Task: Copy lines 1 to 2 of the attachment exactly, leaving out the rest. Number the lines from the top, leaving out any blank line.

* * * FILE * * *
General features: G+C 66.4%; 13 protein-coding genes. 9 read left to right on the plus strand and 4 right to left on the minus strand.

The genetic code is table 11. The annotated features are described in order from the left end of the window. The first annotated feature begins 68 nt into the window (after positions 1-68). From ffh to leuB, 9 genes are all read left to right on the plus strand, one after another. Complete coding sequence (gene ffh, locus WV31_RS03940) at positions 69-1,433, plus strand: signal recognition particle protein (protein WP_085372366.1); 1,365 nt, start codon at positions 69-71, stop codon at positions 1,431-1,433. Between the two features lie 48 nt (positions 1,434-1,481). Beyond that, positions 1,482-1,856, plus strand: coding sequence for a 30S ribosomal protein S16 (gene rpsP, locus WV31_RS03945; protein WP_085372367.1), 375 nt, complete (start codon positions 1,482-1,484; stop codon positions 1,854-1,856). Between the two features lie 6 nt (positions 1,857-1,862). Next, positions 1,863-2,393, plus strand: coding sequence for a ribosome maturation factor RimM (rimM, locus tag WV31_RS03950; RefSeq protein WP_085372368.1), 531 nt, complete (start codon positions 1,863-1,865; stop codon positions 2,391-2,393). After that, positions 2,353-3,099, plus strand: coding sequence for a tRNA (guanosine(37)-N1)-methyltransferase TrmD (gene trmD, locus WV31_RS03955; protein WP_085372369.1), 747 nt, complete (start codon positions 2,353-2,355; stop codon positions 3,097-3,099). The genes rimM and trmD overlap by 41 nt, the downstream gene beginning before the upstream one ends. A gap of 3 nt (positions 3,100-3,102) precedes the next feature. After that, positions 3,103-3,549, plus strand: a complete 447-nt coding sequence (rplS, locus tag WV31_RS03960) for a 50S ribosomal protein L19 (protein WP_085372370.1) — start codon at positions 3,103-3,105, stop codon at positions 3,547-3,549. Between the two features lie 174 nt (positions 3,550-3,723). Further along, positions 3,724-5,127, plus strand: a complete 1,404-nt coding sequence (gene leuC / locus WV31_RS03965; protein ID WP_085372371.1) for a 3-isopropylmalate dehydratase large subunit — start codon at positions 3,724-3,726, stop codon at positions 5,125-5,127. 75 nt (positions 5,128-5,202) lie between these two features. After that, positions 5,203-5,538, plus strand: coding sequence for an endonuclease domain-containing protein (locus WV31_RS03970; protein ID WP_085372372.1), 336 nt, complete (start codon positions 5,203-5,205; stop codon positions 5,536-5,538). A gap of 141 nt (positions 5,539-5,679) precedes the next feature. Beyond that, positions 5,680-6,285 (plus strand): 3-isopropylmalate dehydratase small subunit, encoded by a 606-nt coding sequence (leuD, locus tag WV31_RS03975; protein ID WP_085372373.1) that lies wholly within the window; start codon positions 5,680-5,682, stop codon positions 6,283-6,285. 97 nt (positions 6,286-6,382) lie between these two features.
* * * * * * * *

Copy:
General features: G+C 66.4%; 13 protein-coding genes. 9 read left to right on the plus strand and 4 right to left on the minus strand.

The genetic code is table 11. The annotated features are described in order from the left end of the window. The first annotated feature begins 68 nt into the window (after positions 1-68). From ffh to leuB, 9 genes are all read left to right on the plus strand, one after another. Complete coding sequence (gene ffh, locus WV31_RS03940) at positions 69-1,433, plus strand: signal recognition particle protein (protein WP_085372366.1); 1,365 nt, start codon at positions 69-71, stop codon at positions 1,431-1,433. Between the two features lie 48 nt (positions 1,434-1,481). Beyond that, positions 1,482-1,856, plus strand: coding sequence for a 30S ribosomal protein S16 (gene rpsP, locus WV31_RS03945; protein WP_085372367.1), 375 nt, complete (start codon positions 1,482-1,484; stop codon positions 1,854-1,856). Between the two features lie 6 nt (positions 1,857-1,862). Next, positions 1,863-2,393, plus strand: coding sequence for a ribosome maturation factor RimM (rimM, locus tag WV31_RS03950; RefSeq protein WP_085372368.1), 531 nt, complete (start codon positions 1,863-1,865; stop codon positions 2,391-2,393). After that, positions 2,353-3,099, plus strand: coding sequence for a tRNA (guanosine(37)-N1)-methyltransferase TrmD (gene trmD, locus WV31_RS03955; protein WP_085372369.1), 747 nt, complete (start codon positions 2,353-2,355; stop codon positions 3,097-3,099). The genes rimM and trmD overlap by 41 nt, the downstream gene beginning before the upstream one ends. A gap of 3 nt (positions 3,100-3,102) precedes the next feature. After that, positions 3,103-3,549, plus strand: a complete 447-nt coding sequence (rplS, locus tag WV31_RS03960) for a 50S ribosomal protein L19 (protein WP_085372370.1) — start codon at positions 3,103-3,105, stop codon at positions 3,547-3,549. Between the two features lie 174 nt (positions 3,550-3,723). Further along, positions 3,724-5,127, plus strand: a complete 1,404-nt coding sequence (gene leuC / locus WV31_RS03965; protein ID WP_085372371.1) for a 3-isopropylmalate dehydratase large subunit — start codon at positions 3,724-3,726, stop codon at positions 5,125-5,127. 75 nt (positions 5,128-5,202) lie between these two features. After that, positions 5,203-5,538, plus strand: coding sequence for an endonuclease domain-containing protein (locus WV31_RS03970; protein ID WP_085372372.1), 336 nt, complete (start codon positions 5,203-5,205; stop codon positions 5,536-5,538). A gap of 141 nt (positions 5,539-5,679) precedes the next feature. Beyond that, positions 5,680-6,285 (plus strand): 3-isopropylmalate dehydratase small subunit, encoded by a 606-nt coding sequence (leuD, locus tag WV31_RS03975; protein ID WP_085372373.1) that lies wholly within the window; start codon positions 5,680-5,682, stop codon positions 6,283-6,285. 97 nt (positions 6,286-6,382) lie between these two features.